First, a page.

What You Need to Know About Separation in North Carolina
In many states, separation is an alternative to divorce for people who can’t continue to live together but do not want to end their marriage. It’s also the first step required by North Carolina for couples who do want to divorce.
The term ‘legal separation’ can cause some confusion. In many states, it involves having the separation formalized by a court order. North Carolina is different because there is no formal process for separation. Once you and your spouse have begun living apart, the separation has started. In North Carolina, couples only need to meet the legal requirements of separation before filing for a divorce.
North Carolina requires that prior to divorce, spouses must live apart for a period of 12 months. It is insufficient to live in different parts of the house or in different bedrooms. If you and your spouse live in different places but maintain the appearance of your marriage, you cannot meet the separation requirement. Examples of maintaining the appearance of being married include appearances in public places, shared meals, shared travel, access to one another’s living spaces, as well as other factors.
What is a Separation Agreement?
The Separation Agreement is not a formal court order but is as binding as a contract. The agreement is between both spouses and sets forth terms that address issues such as:
- Division of Property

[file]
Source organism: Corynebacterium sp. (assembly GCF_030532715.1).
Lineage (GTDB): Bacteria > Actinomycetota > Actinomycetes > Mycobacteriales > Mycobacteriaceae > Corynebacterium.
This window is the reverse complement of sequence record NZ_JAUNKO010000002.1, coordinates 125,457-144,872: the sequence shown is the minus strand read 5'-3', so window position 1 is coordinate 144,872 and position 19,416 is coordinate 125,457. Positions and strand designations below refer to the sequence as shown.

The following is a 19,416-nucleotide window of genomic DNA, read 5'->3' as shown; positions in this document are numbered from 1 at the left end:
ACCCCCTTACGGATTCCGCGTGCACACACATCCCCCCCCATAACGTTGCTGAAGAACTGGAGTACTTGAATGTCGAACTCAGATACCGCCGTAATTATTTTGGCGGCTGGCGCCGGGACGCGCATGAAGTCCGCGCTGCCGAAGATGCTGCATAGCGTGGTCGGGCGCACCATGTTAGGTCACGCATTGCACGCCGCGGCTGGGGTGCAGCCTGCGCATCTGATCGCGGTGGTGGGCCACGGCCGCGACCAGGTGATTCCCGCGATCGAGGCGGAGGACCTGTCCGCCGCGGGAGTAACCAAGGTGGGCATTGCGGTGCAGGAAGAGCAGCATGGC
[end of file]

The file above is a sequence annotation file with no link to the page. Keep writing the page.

- Child Custody
- Child Support
The terms reached in the separation agreement will define the relationship once the divorce is granted by a judge.
Why Should I Get a Separation Agreement?
Many couples choose to individually consult with an attorney before or during their separation. The attorneys are able to draft the agreement and property settlement papers. Because separation agreements are as binding as contracts it is in the best interest of the individuals to meet with an attorney so that they not only understand their rights but also understand the separation papers before signing them.
North Carolina is unique in that couples are able to settle issues such as property division, custody, and child support privately and outside of the courtroom. If couples are unable to reach an agreement they may ask a judge to settle the issues during litigation.
Divorce is personal. It is your life, your home, your finances, your children, and your future. When choosing your attorney, you need the right person who understands the personal and legal challenges that you face.
At SeiferFlatow, we have the knowledge and confidence necessary to handle the complex personal and legal issues that affect your family life. We focus on the individual needs of our clients and provide them with the knowledge, tools, and understanding needed to navigate the complicated issues that may arise during the legal process. Contact us to set up a consultation.